Some doctors worry that the use of virtual visits may be exaggerated
If there is no need to see a doctor, please do a virtual consultation. This is the message that some companies and insurance companies are spreading through the new wave of services.
Amazon and several insurance companies have started or expanded their telemedicine plans, trying to get people to use it daily and even conduct annual check-ups. They hope to use the system that was prevalent during the COVID-19 pandemic to make it easier for patients to consult.
Proponents of this new virtual consultation method say that the health of patients can be taken care of without expensive hospital visits. This makes insurance companies and insurance companies satisfied because it can afford most of the costs.
However, some doctors worry that the use of virtual visits may be exaggerated.
Andrew Carroll, a general practitioner in Arizona and a member of the American College of Family Physicians, said: “Without interpersonal contact, you will lose a lot, at least once.”
Telemedicine involves consulting at a distance through video calls. It has been around for many years and has been expanding before the pandemic. But it is difficult for patients to contact doctors who know them.
Now it’s about simplifying things.
There are many suggestions, but the basic idea is to enable people to contact a team of doctors who know the members of the plan. The team may include doctors, nurses or physician assistants, and they may differ from the patient’s condition. Patients can also send messages or emails, and make video calls.
Those who choose this system may have to see a doctor in person. They also need a multifunctional phone, tablet or computer, and a good internet connection.
The goal of the program that prioritizes virtual contact is to make patients feel healthier and reduce visits to Google searches or neighborhood clinics to solve minor problems.
Arielle Trzcinski, an analyst at Forrester, a company that works with insurance companies, said: “Even if they often have health insurance that pays for them, a large part of the population avoids seeing a doctor because they don’t have time or money.”
Amazon Care connects patients with a team of doctors. In some markets, if they need to consult in person, they will send nurses to provide on-site services. Amazon said it has designed the program for employees but will provide it to other companies.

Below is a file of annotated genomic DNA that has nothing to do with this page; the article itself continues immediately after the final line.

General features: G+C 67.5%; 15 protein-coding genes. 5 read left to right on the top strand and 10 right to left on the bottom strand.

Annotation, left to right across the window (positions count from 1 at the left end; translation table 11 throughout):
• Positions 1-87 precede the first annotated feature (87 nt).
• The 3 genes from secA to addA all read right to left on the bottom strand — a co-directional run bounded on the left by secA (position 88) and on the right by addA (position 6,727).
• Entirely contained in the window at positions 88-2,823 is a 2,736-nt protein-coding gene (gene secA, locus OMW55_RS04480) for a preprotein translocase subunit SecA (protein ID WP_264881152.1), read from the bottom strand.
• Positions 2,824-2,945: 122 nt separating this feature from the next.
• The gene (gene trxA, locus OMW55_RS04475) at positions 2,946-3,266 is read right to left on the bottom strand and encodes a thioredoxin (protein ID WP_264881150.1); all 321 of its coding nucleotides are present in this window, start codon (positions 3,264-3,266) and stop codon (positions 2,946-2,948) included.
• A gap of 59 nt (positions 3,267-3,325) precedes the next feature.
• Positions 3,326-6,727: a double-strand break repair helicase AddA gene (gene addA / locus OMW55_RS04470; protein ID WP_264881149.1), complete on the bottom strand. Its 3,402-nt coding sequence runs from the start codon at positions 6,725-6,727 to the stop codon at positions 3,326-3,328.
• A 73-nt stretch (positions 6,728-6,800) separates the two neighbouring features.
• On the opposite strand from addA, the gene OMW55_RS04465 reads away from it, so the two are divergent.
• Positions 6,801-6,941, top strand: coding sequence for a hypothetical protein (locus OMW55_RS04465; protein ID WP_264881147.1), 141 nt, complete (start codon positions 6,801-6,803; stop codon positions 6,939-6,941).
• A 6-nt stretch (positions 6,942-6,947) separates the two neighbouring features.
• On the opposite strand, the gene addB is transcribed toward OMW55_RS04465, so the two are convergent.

Insurance companies such as Oscar Health, UnitedHealthcare, and Kaiser Permanente have launched or expanded virtual counseling service plans. Priority Health in Michigan began selling plans for people without job guarantee insurance after noticing that customers were not seeing doctors as often as expected.
Vice President Carrie Kincaid said Priority Health has discovered that many people do not miss the job of seeing a doctor. Retirees travel frequently and don’t have time to see a doctor in Michigan.
He said that the new plan had an immediate impact, with more than 5,000 signings on the first day.
He said: “When people have virtual consultations, they feel very happy.”
Wendy Katje accidentally joined the Priority Health virtual visit program, but said she plans to stick to it. She is 60 years old and suffers from multiple sclerosis. She said that the doctors of the plan helped her adjust her cholesterol medication and that she still keeps in touch with the neurologist who visits in person.
Katje said that virtual travel during the pandemic is very timely because she wants to avoid waiting rooms.
“This is not a personal contact when I go to the office, it’s what I need, and it fits perfectly,” said Carteye, who lives in Ossego, Michigan.
Walter Woodberry from Albuquerque, New Mexico participated in a program. After rehearsing several virtual consultations and getting to know them, he prioritized virtual tours through cooperation with ABF Freight Sort.
He said he didn’t have to leave work early to appoint doctors, and he liked the idea of talking to doctors who knew him.
He said: “I don’t have to organize my life around medical appointments.”
Carroll emphasized that face-to-face interviews are still necessary. He said that he recently had an in-person consultation with a patient and realized that he had a type of glaucoma not found in the virtual consultation. The man is in danger of losing his sight.
Doctors are still discussing which problems can be solved through virtual visits and which ones need to be visited in person. The new telemedicine-based plan includes in-person visits only in emergency situations or at the request of a doctor or patient.
Dr. Megan Mahony of Stanford University estimates that half of the routine visits can be done virtually.
He added that 30% to 40% of their consultations are virtual, and this pandemic has made people more open to telemedicine.
He said: “Our tendency to have virtual consultations with people is natural, but we see that 89-year-olds have virtual consultations every week without any problems,” he said.